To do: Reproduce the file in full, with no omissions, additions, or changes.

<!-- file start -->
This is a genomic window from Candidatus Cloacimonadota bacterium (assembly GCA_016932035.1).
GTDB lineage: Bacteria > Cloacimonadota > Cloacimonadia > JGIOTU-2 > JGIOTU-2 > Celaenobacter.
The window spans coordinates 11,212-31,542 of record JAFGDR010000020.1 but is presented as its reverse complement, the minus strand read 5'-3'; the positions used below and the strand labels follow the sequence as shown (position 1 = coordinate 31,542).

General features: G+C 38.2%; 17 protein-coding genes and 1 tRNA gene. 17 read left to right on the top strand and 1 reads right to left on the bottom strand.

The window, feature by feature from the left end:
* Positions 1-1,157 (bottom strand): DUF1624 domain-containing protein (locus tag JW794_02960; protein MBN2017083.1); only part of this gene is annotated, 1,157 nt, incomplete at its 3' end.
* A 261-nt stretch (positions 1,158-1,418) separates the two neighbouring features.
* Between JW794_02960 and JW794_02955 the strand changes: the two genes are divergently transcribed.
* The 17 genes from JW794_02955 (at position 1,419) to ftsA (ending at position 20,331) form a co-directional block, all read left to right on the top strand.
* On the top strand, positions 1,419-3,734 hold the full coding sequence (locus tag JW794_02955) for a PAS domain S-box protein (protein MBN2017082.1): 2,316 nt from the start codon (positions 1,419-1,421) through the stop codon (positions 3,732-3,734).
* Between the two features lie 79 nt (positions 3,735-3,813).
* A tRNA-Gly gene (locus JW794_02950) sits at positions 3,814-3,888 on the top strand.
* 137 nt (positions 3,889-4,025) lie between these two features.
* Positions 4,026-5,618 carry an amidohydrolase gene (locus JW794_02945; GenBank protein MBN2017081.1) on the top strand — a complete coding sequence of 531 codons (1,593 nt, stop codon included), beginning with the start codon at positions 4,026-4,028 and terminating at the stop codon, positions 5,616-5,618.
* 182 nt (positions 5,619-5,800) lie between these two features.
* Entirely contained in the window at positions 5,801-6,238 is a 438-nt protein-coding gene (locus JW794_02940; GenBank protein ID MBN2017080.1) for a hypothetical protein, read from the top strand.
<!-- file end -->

This is a genomic window from Candidatus Cloacimonadota bacterium (assembly GCA_016932035.1).
GTDB lineage: Bacteria > Cloacimonadota > Cloacimonadia > JGIOTU-2 > JGIOTU-2 > Celaenobacter.
The window spans coordinates 11,212-31,542 of record JAFGDR010000020.1 but is presented as its reverse complement, the minus strand read 5'-3'; the positions used below and the strand labels follow the sequence as shown (position 1 = coordinate 31,542).

General features: G+C 38.2%; 17 protein-coding genes and 1 tRNA gene. 17 read left to right on the top strand and 1 reads right to left on the bottom strand.

The window, feature by feature from the left end:
* Positions 1-1,157 (bottom strand): DUF1624 domain-containing protein (locus tag JW794_02960; protein MBN2017083.1); only part of this gene is annotated, 1,157 nt, incomplete at its 3' end.
* A 261-nt stretch (positions 1,158-1,418) separates the two neighbouring features.
* Between JW794_02960 and JW794_02955 the strand changes: the two genes are divergently transcribed.
* The 17 genes from JW794_02955 (at position 1,419) to ftsA (ending at position 20,331) form a co-directional block, all read left to right on the top strand.
* On the top strand, positions 1,419-3,734 hold the full coding sequence (locus tag JW794_02955) for a PAS domain S-box protein (protein MBN2017082.1): 2,316 nt from the start codon (positions 1,419-1,421) through the stop codon (positions 3,732-3,734).
* Between the two features lie 79 nt (positions 3,735-3,813).
* A tRNA-Gly gene (locus JW794_02950) sits at positions 3,814-3,888 on the top strand.
* 137 nt (positions 3,889-4,025) lie between these two features.
* Positions 4,026-5,618 carry an amidohydrolase gene (locus JW794_02945; GenBank protein MBN2017081.1) on the top strand — a complete coding sequence of 531 codons (1,593 nt, stop codon included), beginning with the start codon at positions 4,026-4,028 and terminating at the stop codon, positions 5,616-5,618.
* 182 nt (positions 5,619-5,800) lie between these two features.
* Entirely contained in the window at positions 5,801-6,238 is a 438-nt protein-coding gene (locus JW794_02940; GenBank protein ID MBN2017080.1) for a hypothetical protein, read from the top strand.